7. I would say that yes, the SC does get to over-rule the other branches, and thwart
their will when their will is deemed to be unConstitutional - determining whether or not a law or policy transgresses Constitutional boundaries seems to one of the purposes of the USCC. But I think Scalia is exaggerating in claiming that this puts the Court at the "apex" of government, for at least two reasons: the Court has to wait for cases to come to it (it doesn't get to go hunting for things to review), and the Court doesn't get to make laws or policies on its own or order the other branches around. Plus, appointments to the Court are controlled by the other two branches, and justices can themselves be impeached (as pointed out above).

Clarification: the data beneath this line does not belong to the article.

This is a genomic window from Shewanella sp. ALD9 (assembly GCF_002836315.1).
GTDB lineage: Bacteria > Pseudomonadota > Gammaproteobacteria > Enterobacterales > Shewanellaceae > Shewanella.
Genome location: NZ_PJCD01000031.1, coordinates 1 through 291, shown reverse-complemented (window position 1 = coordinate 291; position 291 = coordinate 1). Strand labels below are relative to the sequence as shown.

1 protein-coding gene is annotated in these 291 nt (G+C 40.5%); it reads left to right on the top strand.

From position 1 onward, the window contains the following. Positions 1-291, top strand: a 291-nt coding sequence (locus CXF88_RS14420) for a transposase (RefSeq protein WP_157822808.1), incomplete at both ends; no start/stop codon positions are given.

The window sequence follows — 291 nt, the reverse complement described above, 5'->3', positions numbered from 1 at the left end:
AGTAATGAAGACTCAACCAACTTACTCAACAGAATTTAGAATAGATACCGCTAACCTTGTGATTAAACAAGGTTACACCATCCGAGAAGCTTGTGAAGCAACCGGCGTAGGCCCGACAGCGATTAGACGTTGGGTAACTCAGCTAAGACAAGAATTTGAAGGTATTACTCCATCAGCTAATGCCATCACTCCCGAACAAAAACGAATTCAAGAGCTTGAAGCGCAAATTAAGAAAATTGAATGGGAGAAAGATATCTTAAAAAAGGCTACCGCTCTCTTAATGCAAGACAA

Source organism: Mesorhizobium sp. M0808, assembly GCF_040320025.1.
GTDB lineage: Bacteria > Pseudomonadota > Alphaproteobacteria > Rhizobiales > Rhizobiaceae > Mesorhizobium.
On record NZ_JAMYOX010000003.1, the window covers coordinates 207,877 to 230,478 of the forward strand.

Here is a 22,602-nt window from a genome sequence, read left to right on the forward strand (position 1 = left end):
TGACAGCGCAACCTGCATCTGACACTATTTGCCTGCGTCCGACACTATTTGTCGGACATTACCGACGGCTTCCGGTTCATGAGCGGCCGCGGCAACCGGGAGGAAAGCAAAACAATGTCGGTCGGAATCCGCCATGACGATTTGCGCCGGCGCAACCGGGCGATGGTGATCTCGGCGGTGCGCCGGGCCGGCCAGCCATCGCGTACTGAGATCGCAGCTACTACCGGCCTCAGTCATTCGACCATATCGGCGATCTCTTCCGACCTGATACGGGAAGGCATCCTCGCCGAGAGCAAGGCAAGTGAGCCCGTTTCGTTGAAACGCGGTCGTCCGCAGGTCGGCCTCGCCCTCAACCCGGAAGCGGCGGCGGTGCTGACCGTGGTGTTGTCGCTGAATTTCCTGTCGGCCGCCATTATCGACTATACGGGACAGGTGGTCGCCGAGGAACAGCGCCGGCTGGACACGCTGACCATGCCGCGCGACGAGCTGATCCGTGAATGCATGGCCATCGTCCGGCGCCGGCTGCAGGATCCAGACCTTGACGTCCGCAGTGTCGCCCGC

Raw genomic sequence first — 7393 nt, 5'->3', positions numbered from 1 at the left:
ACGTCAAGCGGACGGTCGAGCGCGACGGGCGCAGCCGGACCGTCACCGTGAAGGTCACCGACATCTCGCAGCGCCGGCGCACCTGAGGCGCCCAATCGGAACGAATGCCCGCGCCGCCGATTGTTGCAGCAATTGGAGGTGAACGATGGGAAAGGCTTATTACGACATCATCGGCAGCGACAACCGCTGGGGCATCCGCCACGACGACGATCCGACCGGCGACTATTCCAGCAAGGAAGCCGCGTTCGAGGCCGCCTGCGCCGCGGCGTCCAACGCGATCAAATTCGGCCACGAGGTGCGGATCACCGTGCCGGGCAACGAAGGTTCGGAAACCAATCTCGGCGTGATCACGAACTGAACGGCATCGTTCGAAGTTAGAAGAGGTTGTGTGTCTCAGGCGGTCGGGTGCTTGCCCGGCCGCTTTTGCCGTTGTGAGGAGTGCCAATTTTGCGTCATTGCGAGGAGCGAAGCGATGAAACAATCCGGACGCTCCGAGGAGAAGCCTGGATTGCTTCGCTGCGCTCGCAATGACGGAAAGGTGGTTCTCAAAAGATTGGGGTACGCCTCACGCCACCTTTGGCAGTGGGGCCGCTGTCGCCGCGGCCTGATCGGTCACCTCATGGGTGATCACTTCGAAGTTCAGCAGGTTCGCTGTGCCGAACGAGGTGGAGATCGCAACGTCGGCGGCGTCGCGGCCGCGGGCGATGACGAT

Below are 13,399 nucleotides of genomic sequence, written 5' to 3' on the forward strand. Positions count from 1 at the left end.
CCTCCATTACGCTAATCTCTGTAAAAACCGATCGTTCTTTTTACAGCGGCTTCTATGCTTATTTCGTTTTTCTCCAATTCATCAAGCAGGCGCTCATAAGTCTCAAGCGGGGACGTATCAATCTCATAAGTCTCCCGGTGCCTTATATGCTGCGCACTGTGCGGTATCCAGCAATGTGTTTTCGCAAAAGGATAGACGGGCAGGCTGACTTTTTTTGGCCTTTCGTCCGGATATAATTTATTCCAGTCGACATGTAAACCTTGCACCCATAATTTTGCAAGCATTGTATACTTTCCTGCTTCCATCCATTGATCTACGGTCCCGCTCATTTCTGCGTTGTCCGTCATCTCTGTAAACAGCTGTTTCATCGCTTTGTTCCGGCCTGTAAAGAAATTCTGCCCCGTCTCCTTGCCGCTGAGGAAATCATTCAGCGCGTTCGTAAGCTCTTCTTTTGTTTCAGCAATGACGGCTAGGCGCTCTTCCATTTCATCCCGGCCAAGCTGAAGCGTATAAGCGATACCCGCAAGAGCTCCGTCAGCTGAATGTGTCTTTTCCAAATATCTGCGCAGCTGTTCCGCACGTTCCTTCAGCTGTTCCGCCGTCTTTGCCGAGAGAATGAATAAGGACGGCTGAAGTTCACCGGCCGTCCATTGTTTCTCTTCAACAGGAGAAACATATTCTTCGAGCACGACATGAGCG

So it's not a hierarchy, but a balance of three branches with defined responsibilities.
It seems to me that Scalia is throwing a bit of a tantrum here...